Onto the 3rd and final installment of the bee baking adventure weekend – the cake!
The coworker who ordered the cupcakes and cake for her daughter’s first party wanted the vanilla for the kids, but something more decadent for the grown-ups. It only took the suggestion of chocolate with strawberry filling to make her eyes go glossy and a thin line of drool to appear on her chin. I needed something sturdier than buttercream to make transporting the cake slightly less nerve-wracking so my fellow baker friend Erin (her name is Erin too, this isn’t one of those conversations with the voices in my head) suggested I try ganache. Evidently it’s the only thing she uses. She was absolutely right. Surprisingly, it wasn’t nearly as difficult as “ganache” sounds. In fact, it’s easier than buttercream. I’m a convert.
I used the chocolate cake recipe that I use for everything now. It’s reliable, it freezes well and it’s damn good. No need to change it up. I was scared enough about the ganache to try something new with the cake.
Little did I know, it would all go far more swimmingly than anticipated. Basic ganache is just hot cream and chocolate whisked together (I feel like I’m letting some sort of culinary secret out of the bag here). I used 2 C of heavy cream and 18 oz. semi-sweet chocolate chips. I didn’t chop them up or put them in a food processor or do any of the fancy things some websites tell you to and it came out just fine. But you can be fancier (and do more dishes) if you want.
Hot cream, chocolate chips, in a bowl, all whisked up. And there you have it. Ganache. Done. That is the yummy stuff people pour over the tops of cakes to make them look all fancy. Who knew (other than the people who do that, I suppose)? So, to make that into frosting, either put it in the freezer for 20ish minutes, or let it come to room temp over several hours (or a combo of that, which is what I did because I’m impatient), then whip it with a hand mixer or a stand mixer and you have that, but in frosting form. Magic. Light, fluffy, chocolatey magic.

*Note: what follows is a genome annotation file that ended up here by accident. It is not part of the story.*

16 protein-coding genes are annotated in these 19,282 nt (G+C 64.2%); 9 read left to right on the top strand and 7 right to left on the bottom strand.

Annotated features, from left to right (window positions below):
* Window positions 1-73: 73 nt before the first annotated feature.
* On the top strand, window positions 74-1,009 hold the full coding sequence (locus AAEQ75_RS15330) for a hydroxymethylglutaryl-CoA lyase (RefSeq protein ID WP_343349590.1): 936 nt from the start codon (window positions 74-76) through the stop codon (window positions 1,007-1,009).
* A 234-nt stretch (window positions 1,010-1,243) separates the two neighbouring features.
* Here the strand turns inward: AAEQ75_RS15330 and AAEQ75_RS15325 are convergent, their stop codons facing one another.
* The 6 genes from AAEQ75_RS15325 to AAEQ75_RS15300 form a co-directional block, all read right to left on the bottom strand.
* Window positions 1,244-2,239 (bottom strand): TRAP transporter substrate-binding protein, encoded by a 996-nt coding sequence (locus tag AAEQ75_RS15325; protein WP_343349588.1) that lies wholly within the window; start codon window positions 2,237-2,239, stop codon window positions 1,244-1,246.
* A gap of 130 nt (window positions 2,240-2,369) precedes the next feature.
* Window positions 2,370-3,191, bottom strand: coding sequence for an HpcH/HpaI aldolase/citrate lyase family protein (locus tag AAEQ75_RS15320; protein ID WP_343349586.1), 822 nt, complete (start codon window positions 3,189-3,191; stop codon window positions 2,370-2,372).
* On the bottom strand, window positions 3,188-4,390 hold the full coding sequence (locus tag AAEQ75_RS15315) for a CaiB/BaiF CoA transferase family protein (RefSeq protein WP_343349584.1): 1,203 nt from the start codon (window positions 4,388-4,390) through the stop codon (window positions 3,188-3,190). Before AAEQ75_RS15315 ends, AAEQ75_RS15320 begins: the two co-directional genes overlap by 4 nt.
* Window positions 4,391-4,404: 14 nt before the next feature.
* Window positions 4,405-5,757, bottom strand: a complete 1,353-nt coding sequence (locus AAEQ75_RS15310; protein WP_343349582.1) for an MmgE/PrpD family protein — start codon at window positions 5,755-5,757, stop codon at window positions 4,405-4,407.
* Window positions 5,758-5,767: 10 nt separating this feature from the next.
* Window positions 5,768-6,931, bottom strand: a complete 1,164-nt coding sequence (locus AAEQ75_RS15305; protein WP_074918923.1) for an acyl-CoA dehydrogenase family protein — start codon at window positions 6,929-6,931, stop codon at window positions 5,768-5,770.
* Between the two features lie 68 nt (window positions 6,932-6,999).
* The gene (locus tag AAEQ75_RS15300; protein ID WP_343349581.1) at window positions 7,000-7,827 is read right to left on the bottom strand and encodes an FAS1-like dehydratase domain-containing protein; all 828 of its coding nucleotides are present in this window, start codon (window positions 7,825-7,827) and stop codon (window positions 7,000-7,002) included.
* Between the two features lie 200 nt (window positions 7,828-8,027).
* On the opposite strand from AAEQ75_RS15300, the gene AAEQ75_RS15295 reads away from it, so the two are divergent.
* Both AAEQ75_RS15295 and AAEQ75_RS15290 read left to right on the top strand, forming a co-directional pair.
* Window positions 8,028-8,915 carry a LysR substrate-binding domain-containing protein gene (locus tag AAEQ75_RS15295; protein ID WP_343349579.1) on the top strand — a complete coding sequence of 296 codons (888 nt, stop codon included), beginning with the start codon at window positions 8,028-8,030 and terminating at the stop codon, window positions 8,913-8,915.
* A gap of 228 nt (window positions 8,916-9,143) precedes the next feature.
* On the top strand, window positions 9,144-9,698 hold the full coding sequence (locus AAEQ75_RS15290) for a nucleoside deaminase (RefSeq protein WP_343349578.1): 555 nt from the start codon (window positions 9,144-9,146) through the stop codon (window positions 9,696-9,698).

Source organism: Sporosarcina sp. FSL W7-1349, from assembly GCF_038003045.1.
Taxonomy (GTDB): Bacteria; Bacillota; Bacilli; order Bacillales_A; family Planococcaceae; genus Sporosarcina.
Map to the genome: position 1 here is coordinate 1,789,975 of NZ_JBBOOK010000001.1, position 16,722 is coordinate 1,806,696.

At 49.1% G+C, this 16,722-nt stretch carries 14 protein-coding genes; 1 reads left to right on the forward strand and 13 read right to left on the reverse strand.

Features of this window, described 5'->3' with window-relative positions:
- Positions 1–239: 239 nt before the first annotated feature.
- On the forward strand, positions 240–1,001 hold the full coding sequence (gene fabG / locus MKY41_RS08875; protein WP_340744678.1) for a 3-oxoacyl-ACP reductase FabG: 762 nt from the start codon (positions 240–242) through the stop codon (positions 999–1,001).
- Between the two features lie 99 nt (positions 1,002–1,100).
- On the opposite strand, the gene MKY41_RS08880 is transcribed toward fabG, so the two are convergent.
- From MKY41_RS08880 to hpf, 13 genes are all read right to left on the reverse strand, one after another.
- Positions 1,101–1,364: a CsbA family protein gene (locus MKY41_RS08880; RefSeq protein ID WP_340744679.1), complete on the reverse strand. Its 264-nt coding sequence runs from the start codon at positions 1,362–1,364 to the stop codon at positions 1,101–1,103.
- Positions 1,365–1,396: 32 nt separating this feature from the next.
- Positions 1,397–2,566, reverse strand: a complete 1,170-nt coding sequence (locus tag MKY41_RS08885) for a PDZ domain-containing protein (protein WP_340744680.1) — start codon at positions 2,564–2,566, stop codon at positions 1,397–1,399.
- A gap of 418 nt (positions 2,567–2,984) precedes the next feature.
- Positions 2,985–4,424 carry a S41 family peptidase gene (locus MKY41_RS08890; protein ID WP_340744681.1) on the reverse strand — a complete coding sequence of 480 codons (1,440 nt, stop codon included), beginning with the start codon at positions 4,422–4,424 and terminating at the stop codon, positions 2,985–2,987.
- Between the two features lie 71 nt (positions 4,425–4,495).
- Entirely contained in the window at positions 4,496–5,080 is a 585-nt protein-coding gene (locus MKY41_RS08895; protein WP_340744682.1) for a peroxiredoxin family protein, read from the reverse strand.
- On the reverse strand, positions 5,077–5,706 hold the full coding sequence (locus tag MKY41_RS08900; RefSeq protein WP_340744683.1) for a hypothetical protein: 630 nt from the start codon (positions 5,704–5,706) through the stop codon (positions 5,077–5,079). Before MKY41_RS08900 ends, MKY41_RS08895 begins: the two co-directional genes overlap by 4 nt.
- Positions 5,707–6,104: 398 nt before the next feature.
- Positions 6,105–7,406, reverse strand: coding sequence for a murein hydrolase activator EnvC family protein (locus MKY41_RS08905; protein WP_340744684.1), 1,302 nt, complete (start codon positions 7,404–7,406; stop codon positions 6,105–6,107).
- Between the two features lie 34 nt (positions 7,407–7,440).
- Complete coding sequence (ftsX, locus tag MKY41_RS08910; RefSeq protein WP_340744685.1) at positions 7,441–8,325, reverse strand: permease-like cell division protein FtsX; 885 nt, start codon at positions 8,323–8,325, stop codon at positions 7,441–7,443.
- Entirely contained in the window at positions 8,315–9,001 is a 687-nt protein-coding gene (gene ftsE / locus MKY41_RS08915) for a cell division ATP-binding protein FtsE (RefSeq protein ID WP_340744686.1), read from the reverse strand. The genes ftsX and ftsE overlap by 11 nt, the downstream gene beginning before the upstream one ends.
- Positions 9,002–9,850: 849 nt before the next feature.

On to the filling: Fresh strawberries.
And now, the building stage. I baked 2 8″ round cakes and 2 6″ round cakes, cooled them, leveled them, wrapped them in saran wrap and froze them. They’re way easier to work with frozen (and they’re way easier to level before they’re frozen, as I discovered the hard way a while back when the knife I was using sliced cleanly into my thumb rather than the frozen cake).
Take the first layer of cake, put it on whatever you plan to serve it on (you’re not going to want to have to move it again once you get this party started). Frost the inside with a layer of frosting, then use a large round piping tip or a zip-lock bag with the corner cut out and pipe a fat layer of frosting around the outside to serve as a wall for the filling.
Place the second layer on top. The 2nd tier gets a little tricky. I used a 6″ cardboard cake board underneath the 2nd tier, so the top half wasn’t actually resting on the cake. Makes it easier to serve and a little more stable. I also put dowels (I used big fat drinking straws) in both layers to keep them from sliding on their strawberry filling goodness.
Once you have it all assembled, crumb coat the whole thing and put it in the fridge for an hour or so to set.
Here’s the cake frosted with a layer of the non-whipped ganache on the top:
I used the small grass piping tip (Ateco 133 for those who care) to make the green grass on the outside. I also used the weird “decorator icing” I mentioned before, dyed with Leaf Green color gel.
I used the same yellow buttercream from the cupcakes to pipe a 1 on the top for the birthday girl and used toothpicks to mark where I thought the flowers and bees should go before putting them in the cake…I have found over the years that if I don’t plan ahead, whatever project I’m crafting will look like the work of a 4-year-old.
The final product:
Next up? The Boston Cream Pie cupcakes, carrot cake cupcakes and an apple tart thing that is so ridiculously easy you will be ashamed you didn’t think of it yourself (not that I did. I’m still wrestling with the shame).